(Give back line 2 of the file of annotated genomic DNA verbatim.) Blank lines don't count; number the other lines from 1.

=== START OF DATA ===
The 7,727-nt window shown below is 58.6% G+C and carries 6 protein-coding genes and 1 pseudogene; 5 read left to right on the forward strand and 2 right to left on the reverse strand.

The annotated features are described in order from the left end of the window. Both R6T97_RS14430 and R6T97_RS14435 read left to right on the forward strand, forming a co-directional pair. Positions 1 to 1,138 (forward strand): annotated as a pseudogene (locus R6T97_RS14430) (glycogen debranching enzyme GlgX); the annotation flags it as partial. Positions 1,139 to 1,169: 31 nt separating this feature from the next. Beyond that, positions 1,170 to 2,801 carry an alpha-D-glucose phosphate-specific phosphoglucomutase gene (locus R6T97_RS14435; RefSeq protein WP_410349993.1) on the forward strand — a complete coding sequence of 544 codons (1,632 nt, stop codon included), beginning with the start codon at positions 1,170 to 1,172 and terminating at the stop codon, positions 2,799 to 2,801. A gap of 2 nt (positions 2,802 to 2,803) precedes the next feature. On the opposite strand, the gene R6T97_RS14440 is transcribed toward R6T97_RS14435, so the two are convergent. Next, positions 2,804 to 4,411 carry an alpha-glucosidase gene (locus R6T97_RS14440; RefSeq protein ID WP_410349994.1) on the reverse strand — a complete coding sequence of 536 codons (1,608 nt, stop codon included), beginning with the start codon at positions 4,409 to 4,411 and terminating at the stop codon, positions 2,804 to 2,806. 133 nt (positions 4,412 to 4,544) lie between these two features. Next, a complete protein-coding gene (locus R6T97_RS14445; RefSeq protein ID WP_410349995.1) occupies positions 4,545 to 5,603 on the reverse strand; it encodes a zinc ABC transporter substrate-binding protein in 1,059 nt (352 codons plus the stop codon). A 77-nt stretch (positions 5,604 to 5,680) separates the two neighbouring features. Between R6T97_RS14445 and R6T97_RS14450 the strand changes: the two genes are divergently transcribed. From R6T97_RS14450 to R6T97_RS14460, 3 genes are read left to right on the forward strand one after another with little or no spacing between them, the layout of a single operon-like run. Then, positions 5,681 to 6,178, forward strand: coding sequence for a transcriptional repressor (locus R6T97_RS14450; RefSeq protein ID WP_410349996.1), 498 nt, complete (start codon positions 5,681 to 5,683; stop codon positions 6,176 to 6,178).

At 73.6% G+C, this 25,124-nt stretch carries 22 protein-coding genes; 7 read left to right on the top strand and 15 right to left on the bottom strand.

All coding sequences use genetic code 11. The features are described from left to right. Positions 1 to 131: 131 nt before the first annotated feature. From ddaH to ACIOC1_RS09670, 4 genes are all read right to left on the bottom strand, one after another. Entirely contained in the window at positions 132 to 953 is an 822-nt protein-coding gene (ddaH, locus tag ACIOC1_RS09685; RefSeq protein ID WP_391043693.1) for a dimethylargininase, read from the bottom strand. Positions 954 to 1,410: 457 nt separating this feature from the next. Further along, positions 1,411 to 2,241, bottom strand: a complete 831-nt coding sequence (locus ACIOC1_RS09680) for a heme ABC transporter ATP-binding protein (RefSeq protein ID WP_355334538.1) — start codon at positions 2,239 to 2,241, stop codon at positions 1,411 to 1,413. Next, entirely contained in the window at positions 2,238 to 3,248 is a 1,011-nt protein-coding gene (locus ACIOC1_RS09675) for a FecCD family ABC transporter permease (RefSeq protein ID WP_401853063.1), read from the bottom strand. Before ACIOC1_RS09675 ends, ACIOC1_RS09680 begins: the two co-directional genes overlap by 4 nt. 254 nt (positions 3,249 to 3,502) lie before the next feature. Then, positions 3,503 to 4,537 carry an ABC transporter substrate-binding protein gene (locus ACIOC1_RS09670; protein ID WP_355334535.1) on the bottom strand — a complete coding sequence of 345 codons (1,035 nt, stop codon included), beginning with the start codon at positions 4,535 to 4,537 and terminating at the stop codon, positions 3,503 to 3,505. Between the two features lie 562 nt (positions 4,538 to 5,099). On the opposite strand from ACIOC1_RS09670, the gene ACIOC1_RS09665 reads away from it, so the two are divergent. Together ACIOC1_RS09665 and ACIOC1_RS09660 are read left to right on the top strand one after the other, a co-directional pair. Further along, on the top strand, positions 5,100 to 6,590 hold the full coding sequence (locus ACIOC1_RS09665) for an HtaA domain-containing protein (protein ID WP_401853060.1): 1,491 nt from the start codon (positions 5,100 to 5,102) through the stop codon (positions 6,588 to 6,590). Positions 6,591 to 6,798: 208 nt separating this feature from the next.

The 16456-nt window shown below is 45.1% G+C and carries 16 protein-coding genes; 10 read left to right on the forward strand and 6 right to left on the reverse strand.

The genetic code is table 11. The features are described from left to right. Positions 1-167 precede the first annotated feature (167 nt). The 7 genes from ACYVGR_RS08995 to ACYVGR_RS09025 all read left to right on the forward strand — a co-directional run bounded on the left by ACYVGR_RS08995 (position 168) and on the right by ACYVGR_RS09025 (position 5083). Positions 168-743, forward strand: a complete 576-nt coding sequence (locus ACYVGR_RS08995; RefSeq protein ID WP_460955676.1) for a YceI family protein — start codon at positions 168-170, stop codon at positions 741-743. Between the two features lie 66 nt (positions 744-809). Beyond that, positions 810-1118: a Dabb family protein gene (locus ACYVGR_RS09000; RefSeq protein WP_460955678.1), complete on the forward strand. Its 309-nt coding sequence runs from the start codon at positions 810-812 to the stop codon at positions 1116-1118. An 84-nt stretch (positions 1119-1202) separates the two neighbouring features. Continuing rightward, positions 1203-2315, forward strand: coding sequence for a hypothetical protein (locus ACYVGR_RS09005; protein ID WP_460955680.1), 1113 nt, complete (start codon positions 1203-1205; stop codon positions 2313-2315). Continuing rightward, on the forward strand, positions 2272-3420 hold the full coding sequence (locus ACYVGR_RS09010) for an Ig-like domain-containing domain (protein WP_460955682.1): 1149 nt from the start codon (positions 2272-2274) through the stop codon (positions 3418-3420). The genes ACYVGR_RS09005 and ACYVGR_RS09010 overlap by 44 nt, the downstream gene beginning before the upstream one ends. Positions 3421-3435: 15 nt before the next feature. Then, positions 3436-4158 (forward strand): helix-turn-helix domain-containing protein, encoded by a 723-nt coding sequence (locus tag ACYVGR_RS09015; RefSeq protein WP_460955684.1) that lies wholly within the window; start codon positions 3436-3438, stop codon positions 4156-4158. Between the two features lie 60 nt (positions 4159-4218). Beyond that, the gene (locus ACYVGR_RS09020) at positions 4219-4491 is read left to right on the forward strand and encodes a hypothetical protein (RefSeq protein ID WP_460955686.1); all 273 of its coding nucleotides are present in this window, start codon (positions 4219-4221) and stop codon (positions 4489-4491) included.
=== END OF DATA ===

The annotated features are described in order from the left end of the window. Both R6T97_RS14430 and R6T97_RS14435 read left to right on the forward strand, forming a co-directional pair. Positions 1 to 1,138 (forward strand): annotated as a pseudogene (locus R6T97_RS14430) (glycogen debranching enzyme GlgX); the annotation flags it as partial. Positions 1,139 to 1,169: 31 nt separating this feature from the next. Beyond that, positions 1,170 to 2,801 carry an alpha-D-glucose phosphate-specific phosphoglucomutase gene (locus R6T97_RS14435; RefSeq protein WP_410349993.1) on the forward strand — a complete coding sequence of 544 codons (1,632 nt, stop codon included), beginning with the start codon at positions 1,170 to 1,172 and terminating at the stop codon, positions 2,799 to 2,801. A gap of 2 nt (positions 2,802 to 2,803) precedes the next feature. On the opposite strand, the gene R6T97_RS14440 is transcribed toward R6T97_RS14435, so the two are convergent. Next, positions 2,804 to 4,411 carry an alpha-glucosidase gene (locus R6T97_RS14440; RefSeq protein ID WP_410349994.1) on the reverse strand — a complete coding sequence of 536 codons (1,608 nt, stop codon included), beginning with the start codon at positions 4,409 to 4,411 and terminating at the stop codon, positions 2,804 to 2,806. 133 nt (positions 4,412 to 4,544) lie between these two features. Next, a complete protein-coding gene (locus R6T97_RS14445; RefSeq protein ID WP_410349995.1) occupies positions 4,545 to 5,603 on the reverse strand; it encodes a zinc ABC transporter substrate-binding protein in 1,059 nt (352 codons plus the stop codon). A 77-nt stretch (positions 5,604 to 5,680) separates the two neighbouring features. Between R6T97_RS14445 and R6T97_RS14450 the strand changes: the two genes are divergently transcribed. From R6T97_RS14450 to R6T97_RS14460, 3 genes are read left to right on the forward strand one after another with little or no spacing between them, the layout of a single operon-like run. Then, positions 5,681 to 6,178, forward strand: coding sequence for a transcriptional repressor (locus R6T97_RS14450; RefSeq protein ID WP_410349996.1), 498 nt, complete (start codon positions 5,681 to 5,683; stop codon positions 6,176 to 6,178).